A Simple Proposal for Qualitative and Quantitative Risks Analyses Integration (Part 4)

Rio de Janeiro, Brazil Chapter

Guilherme is a Production Engineer in Rio de Janeiro.

In our last installment, we had three curves: red (the original analysis, without the events), blue (with the events and no mitigation) and green (with risks and mitigation plans). You probably considered that our reality is the green curve. Sadly, it is not. We are stuck between blue and green. We made response plans, and we have residual risks mapped by the green curve.

Are your plans always successful? Can you absolutely guarantee that your actions will work? No, you cannot. At best, you can do your part and be efficient. However, there is always a possibility that things will not turn out for the best. Join me as we continue with our example and understand the management of risk as our project evolves…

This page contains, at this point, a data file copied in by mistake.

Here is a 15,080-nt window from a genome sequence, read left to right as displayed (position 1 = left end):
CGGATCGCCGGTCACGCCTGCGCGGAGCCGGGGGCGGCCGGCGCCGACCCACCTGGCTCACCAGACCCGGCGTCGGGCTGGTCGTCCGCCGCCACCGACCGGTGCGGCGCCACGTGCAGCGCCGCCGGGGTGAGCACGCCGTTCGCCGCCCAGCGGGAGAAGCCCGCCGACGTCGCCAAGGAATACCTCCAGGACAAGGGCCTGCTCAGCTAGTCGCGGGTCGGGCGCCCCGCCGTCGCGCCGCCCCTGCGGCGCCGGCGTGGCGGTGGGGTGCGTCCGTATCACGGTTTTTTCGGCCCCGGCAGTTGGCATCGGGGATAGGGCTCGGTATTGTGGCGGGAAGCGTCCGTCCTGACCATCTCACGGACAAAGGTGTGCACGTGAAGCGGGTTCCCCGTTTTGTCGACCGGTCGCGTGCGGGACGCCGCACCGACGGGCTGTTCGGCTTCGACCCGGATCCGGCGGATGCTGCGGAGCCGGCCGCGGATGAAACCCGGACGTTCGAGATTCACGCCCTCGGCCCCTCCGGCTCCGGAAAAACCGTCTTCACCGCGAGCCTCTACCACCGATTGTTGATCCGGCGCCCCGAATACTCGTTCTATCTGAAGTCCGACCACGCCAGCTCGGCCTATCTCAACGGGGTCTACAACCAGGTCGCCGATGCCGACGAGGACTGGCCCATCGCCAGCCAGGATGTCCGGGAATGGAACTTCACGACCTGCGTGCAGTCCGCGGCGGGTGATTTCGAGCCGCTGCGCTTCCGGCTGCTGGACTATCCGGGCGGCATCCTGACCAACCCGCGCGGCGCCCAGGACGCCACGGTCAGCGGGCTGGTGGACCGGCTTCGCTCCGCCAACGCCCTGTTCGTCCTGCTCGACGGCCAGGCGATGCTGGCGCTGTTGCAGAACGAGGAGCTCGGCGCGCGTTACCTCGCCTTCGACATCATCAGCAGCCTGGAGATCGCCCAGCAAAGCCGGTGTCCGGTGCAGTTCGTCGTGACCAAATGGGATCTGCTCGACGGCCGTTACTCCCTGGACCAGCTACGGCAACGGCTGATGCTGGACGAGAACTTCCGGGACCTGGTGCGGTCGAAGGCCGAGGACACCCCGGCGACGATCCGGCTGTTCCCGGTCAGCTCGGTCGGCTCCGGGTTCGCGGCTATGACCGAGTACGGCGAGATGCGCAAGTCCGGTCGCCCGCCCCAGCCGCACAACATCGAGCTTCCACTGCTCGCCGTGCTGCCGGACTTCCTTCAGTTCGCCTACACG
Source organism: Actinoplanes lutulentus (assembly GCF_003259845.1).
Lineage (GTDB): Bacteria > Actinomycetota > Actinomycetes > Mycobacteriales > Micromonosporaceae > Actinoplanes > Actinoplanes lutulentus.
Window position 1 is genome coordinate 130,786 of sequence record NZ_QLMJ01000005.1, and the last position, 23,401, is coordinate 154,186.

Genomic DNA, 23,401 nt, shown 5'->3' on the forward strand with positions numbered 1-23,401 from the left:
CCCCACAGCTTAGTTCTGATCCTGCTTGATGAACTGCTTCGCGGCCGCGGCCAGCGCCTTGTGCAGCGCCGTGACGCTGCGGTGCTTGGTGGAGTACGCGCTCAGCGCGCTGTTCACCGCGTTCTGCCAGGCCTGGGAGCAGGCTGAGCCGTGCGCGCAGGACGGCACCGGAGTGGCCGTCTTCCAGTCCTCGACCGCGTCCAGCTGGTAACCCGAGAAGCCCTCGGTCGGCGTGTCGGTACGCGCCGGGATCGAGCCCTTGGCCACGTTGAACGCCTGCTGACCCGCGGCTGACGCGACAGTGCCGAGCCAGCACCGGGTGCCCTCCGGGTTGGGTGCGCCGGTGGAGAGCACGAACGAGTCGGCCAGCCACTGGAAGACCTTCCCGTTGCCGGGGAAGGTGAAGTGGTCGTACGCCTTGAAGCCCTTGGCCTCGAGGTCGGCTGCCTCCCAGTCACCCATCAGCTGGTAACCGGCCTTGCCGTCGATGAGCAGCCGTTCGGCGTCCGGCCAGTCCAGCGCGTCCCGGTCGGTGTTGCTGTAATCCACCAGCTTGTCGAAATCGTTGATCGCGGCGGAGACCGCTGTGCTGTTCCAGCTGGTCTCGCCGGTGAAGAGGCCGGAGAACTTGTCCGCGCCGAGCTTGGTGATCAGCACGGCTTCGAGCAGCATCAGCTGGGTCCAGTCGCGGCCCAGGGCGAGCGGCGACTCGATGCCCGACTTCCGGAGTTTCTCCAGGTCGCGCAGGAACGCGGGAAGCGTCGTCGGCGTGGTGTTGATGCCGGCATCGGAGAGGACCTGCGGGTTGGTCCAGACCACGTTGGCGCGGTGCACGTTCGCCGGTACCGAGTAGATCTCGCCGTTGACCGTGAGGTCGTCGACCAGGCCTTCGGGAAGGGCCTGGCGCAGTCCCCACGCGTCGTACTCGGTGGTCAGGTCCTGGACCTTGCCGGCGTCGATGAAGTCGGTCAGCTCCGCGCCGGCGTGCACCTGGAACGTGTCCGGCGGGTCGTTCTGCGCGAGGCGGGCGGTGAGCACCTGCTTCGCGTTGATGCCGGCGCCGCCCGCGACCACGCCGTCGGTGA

Bulletproof? Says Who?
Let’s look at a classic response plan. There is a possibility that a worker that may be injured during operations will sue us. We get insurance and pay a fee to reduce our exposure. We have transferred the risk to a third party (at least the financial extent). This plan is easy to implement. There is no reason I can think of that will make it difficult to execute. We could even say it is a done deal if we have the budget. Right? Okay.

However, I cannot insure the company’s personnel on the manufacturer’s site. Maybe all of the companies will veto this, and we will have to deal without it. That info will only be …

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"If you must play, decide on three things at the start: the rules of the game, the stakes and the quitting time."

- Chinese Proverb

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